Culture, class and power: A critique of Pakistan English language textbooks.
This essay investigates the ways in which the English-medium education can be perceived as a solution or a problem in UK educational setting, in the specific case where English is not the dominant language of the pupils’ homes and community, and outside the UK, with particular reference to India’s educational setting.
International Journal of Humanities and Social Sciences, 1(15), 111-119.
Testing creative writing in Pakistan: Tensions and potential in classroom practice.
British Educational Research Journal, 38(2), 299-317.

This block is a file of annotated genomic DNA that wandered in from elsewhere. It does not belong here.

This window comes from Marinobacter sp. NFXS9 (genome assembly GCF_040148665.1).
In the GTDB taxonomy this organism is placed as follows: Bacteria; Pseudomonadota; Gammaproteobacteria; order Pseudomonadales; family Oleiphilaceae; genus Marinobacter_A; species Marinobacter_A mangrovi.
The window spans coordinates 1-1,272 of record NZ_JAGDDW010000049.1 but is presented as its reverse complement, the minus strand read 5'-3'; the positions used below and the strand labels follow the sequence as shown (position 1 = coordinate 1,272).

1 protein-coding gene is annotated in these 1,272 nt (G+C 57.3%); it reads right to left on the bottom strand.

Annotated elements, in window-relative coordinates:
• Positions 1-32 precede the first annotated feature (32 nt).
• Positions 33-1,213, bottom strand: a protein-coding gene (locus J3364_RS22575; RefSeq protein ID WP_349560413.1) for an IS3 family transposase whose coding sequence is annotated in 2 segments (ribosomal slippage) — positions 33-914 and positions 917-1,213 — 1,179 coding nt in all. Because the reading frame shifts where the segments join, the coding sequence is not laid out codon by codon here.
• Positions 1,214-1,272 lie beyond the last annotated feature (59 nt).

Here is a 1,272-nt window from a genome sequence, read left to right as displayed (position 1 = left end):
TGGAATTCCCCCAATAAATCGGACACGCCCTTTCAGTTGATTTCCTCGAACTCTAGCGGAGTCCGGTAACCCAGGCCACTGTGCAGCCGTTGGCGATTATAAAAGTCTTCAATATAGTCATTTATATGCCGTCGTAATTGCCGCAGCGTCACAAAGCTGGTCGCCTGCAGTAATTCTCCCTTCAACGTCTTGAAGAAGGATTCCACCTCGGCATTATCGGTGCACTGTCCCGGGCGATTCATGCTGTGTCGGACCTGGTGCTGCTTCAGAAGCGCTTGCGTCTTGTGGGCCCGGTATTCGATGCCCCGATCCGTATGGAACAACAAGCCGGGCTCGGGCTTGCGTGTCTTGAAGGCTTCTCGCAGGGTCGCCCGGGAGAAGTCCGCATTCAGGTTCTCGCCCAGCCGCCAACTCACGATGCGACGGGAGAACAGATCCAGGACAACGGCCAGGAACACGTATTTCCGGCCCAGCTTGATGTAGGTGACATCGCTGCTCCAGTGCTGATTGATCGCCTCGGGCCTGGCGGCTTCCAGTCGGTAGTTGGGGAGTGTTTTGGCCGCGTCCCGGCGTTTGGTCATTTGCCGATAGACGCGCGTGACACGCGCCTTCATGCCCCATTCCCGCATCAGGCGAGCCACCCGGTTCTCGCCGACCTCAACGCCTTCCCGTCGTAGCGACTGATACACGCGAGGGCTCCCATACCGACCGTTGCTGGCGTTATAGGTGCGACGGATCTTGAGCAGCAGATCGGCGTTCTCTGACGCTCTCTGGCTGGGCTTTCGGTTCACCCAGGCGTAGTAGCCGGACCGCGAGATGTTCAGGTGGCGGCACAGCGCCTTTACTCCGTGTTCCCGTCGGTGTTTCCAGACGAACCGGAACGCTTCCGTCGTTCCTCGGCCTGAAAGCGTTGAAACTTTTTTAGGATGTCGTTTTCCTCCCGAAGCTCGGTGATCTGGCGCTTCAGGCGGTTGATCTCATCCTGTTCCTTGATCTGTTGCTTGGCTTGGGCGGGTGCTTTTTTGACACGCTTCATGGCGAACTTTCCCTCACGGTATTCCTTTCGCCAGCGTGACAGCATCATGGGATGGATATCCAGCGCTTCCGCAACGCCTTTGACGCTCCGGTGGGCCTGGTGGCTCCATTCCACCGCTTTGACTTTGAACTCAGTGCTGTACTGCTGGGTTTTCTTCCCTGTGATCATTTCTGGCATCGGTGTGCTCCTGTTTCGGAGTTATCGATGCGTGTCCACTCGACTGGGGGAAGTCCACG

Student views on learning grammar with web and book-based materials. First of all, in order to proceed with the analysis, it is important here to highlight the meaning of the term English-medium education.The term refers to the use of English as the medium of instruction, the language used to teach all the schooling subjects, such mathematics, philosophy or art. Conditions under which English is taught in Pakistan: An applied linguistic perspective. Pakistan Journal of Social Sciences, 32(2), 529–540. Dreams and realities: Developing countries in the English language (pp.1-21). English language teachers’ opinion on intermediate English textbooks taught in Punjab Pakistan. With this background in mind, the current research focused on teaching English reading and writing skills and the problems faced while teaching these skills at Secondary School Certificate (SSC) level in private non-elite schools in Karachi. The sample of the study comprised 20 SSC level students, 12 SSC level English language teachers of non-elite private schools and 5 student notebooks. British Journal of Educational Technology, 39(4), 738-747. Innovating research topics in learning technology: Where are the new blue oceans? The connection between reading and writing in the writing center environment.